The President Takes Initiative with Our Boys’ Future

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    Yesterday at the White House I met a 19-year-old young man named James Adams who has a commute unfamiliar to most high school students.

    He says when he was in school he woke up every morning put on his vest and coat and went to school.

    It wasn’t a fancy, fashionable vest. It was a bullet proof one.

    And depending on the day, he’d have to change his route home if he knew gang-bangers were outside.

    it is the rough and tumble existence for many young black men like James all over the country where the street life of crime, violence and dropping out of school has become their convenient, and many times, only alternative.

    It is one reason that the sentencing project, which tracks crime statistics, found that one in three black men born today can expect to go to prison in their lifetime.

    And it is the polar opposite of the black man that is the leader of the free world and resides at 1600 Pennsylvania Avenue.

    So, last year the president traveled back to his hometown, to the south side of Chicago, and met with the young men of bam, which stand for becoming a man.

    Bam is a wildly successful mentoring program.

    The president says he saw himself in the young men when he met with them:

    “What I explained to them was I had issues too when I was their age,” he said. “I just had an environment that was a little more forgiving, so when I screwed up, the consequences weren’t as high as when kids on the South Side screw up.”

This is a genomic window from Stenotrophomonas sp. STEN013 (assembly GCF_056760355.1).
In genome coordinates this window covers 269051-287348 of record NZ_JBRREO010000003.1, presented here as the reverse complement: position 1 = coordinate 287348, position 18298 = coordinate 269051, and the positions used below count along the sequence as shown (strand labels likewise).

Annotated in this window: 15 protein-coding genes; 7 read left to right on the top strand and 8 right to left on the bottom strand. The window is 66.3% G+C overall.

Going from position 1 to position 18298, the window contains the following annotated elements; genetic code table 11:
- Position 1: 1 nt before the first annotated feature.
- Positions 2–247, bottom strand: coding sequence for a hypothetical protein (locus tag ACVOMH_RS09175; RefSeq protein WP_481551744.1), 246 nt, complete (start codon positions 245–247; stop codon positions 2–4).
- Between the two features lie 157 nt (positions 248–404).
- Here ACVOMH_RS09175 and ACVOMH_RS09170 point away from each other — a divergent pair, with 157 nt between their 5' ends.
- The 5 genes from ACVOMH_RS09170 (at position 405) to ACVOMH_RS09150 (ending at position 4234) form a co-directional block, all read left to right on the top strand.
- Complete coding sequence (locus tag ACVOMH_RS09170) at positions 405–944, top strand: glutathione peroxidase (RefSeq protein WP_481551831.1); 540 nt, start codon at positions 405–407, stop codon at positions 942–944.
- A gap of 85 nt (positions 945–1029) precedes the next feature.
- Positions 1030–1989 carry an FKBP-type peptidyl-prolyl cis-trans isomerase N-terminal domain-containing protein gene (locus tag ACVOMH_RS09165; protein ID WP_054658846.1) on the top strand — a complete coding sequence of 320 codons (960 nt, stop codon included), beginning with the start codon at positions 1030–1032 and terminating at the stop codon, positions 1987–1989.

The president’s Senior Advisor, Valerie Jarrett says that in that brief interaction the president transformed many of the teens’ lives and touched their hearts as they did his.

    Now the president wants to do that all over the country.

    so today, with the young men from bam by his side, president Obama will announce the ‘my brother’s keeper’ initiative where leading foundations and businesses will donate at least 200-million dollars over five years to programs like bam nationwide.

    It appears to be working for the few hundreds who have been lucky enough to walk through BAMS doors in Chicago.

    Let’s hope it works now for millions around the country.

    A troubled generation of lives depend on it.

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